Introduction to Test Coverage

 

Test coverage is an indirect measure of quality. It measures how well the test suite actually tests the product. Test coverage analysis helps to find out areas in the program not exercised by the test suite so that we can create additional test cases to cover those gaps. It is a structural testing technique that compares the program behavior against the apparent intention of the source code. It helps finding possible pitfalls in the structure and logic of the program.

There are two broad classifications of coverage measures – Path-based and Fault-based:

Path-based coverage: This requires the execution of a particular component of the program. For example, if the scope of the testing is limited to the payments domain alone, we design the test cases in a way that it fully exercises the payments component of the program

Fault-based coverage: This requires that the test suite exercises a program in a way that reveals all the likely faults. It is used when the test strategy is focused on finding all the defects in a feature irrespective of the components involved.

Test coverage methods:

There are 6 fundamental test coverage methods as below:

Statement coverage: This reports whether each executable statement is encountered by the test suite. It is also referred to as line/segment/basic block coverage.

Decision coverage: This reports whether Boolean expressions tested in control structures are evaluated to both true and false. This is also known as branch/path coverage.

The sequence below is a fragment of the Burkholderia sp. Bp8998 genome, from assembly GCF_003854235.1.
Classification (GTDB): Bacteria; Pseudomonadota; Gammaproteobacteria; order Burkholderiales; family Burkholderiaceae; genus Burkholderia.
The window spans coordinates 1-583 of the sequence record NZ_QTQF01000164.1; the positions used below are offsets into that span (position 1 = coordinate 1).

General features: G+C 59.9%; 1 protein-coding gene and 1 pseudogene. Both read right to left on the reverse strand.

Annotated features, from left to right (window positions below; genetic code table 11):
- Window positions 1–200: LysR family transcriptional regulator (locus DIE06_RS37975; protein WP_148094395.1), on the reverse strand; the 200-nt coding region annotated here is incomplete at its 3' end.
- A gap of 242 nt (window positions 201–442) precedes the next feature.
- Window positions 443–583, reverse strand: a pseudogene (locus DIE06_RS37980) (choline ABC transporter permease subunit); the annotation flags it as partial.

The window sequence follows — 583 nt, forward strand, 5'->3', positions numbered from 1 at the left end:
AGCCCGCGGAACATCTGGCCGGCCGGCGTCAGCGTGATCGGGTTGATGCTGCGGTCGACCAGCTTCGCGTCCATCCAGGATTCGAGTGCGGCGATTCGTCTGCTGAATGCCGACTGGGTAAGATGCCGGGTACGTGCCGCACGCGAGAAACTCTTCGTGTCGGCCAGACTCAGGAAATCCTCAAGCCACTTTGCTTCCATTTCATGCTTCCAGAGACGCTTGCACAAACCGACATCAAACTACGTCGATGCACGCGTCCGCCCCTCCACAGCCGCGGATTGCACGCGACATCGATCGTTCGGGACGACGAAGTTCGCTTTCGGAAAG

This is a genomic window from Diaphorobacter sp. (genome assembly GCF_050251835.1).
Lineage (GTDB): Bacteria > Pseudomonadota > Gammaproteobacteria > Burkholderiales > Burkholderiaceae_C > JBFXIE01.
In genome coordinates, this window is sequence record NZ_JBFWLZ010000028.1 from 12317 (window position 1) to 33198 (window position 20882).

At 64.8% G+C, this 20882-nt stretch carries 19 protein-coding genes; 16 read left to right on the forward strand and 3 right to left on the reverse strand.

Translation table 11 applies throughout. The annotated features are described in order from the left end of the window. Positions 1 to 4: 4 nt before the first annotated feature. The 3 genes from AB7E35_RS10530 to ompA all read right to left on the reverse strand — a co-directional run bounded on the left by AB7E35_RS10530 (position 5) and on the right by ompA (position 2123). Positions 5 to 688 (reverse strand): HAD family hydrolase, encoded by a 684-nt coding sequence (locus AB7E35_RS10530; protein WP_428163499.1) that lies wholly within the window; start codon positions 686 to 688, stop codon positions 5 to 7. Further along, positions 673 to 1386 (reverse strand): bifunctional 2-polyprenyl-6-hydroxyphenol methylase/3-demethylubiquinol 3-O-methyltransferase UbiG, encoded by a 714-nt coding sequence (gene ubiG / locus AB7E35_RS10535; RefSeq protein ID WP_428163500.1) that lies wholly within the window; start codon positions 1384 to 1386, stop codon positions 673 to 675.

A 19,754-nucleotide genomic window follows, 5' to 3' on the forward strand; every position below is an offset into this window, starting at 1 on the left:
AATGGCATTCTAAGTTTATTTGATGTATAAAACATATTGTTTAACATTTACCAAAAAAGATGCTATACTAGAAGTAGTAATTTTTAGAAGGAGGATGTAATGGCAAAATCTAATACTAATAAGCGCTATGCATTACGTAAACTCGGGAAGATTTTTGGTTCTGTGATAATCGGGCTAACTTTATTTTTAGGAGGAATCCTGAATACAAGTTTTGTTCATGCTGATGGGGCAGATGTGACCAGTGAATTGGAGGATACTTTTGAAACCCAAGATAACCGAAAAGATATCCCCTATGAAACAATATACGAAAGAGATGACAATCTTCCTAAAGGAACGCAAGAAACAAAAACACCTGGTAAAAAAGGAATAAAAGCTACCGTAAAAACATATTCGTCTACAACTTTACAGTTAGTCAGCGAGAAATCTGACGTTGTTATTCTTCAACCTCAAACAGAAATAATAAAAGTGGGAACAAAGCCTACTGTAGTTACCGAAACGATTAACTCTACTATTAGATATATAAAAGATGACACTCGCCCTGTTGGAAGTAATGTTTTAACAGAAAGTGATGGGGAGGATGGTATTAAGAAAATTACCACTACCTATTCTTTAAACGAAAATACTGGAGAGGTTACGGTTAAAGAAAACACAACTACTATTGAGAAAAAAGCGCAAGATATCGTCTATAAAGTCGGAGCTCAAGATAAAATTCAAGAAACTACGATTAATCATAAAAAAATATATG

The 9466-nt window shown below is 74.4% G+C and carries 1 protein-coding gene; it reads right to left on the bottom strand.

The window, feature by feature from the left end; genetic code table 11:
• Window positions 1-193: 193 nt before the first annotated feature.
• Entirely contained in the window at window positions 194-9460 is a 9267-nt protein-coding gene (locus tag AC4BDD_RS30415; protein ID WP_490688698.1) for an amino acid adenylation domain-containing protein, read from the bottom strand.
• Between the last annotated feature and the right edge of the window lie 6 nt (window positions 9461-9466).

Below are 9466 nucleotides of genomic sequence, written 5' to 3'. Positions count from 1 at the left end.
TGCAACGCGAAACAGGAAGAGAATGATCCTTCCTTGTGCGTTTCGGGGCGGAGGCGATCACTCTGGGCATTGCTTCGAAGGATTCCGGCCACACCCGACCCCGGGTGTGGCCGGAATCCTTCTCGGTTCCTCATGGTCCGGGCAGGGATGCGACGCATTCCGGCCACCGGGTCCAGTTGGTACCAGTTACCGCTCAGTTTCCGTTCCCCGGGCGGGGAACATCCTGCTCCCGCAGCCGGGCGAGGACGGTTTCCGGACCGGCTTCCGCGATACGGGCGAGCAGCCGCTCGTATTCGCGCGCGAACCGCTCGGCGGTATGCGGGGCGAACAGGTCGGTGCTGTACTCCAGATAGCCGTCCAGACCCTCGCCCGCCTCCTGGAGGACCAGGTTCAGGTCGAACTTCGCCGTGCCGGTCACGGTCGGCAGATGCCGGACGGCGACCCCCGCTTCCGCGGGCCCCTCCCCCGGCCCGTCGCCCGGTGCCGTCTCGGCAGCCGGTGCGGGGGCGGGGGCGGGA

Condition coverage: This reports the true or false outcomes of each boolean sub-expressions separated by logical-OR and logical-AND if they occur

Multiple condition coverage: This reports whether every possible combination of Boolean sub-expression occurs

Function coverage: This reports whether the test suite encountered each function/procedure of the program

Call coverage: This reports whether each function call is executed

Static testing – early finding of defects

Static testing is the process of evaluating the sanity of the code, algorithm and documents without any execution on computer. It is the only available method to find defects in the early stages of the Software Development Life Cycle. It is completed before the implementation of code.

Static testing can be done through:
1. Walkthrough
2. Inspection
3. Informal Review
4. Technical Review

Walkthrough involves presenting a technical document in a meeting. This is a useful technique to ensure that everyone understands the product. The author of the work product calls for a meeting and presents the product to reviewers, inspection team, engineering leads, managers and other key stakeholders of the product.

Inspection is a well-known software engineering tool to improve the entire development process. In this phase we gather data on the weaknesses in the process and number of hours in correcting them using statistical process control techniques. It is a pre-requisite to reviews. It may be wasteful to do reviews unless the document has successfully exited inspection.

Reviews focus on getting consensus or buy-in to a particular document. Review is the most effective and universal test method. It could be a peer group discussion activity. In this phase the developers can find errors like unreachable code or references to variable that are not initialized. Testers can make sure that the documents (screen design, FSD) are built to standards. Incremental reviews throughout the product construction are essential and profitable method of managing quality.

Review Procedure:
1. What are we testing?

a. Requirements review
b. Feasibility review
c. Review screen layout against standards
d. Analyze program’s control and data flow
e. Existential check of the features expected as a part of the product
f. Review the screen designs, FSD

2. What are the criteria for success?

a. Check for correct and required output
b. Test environment

3. Who will do the work ? (roles & responsibilities)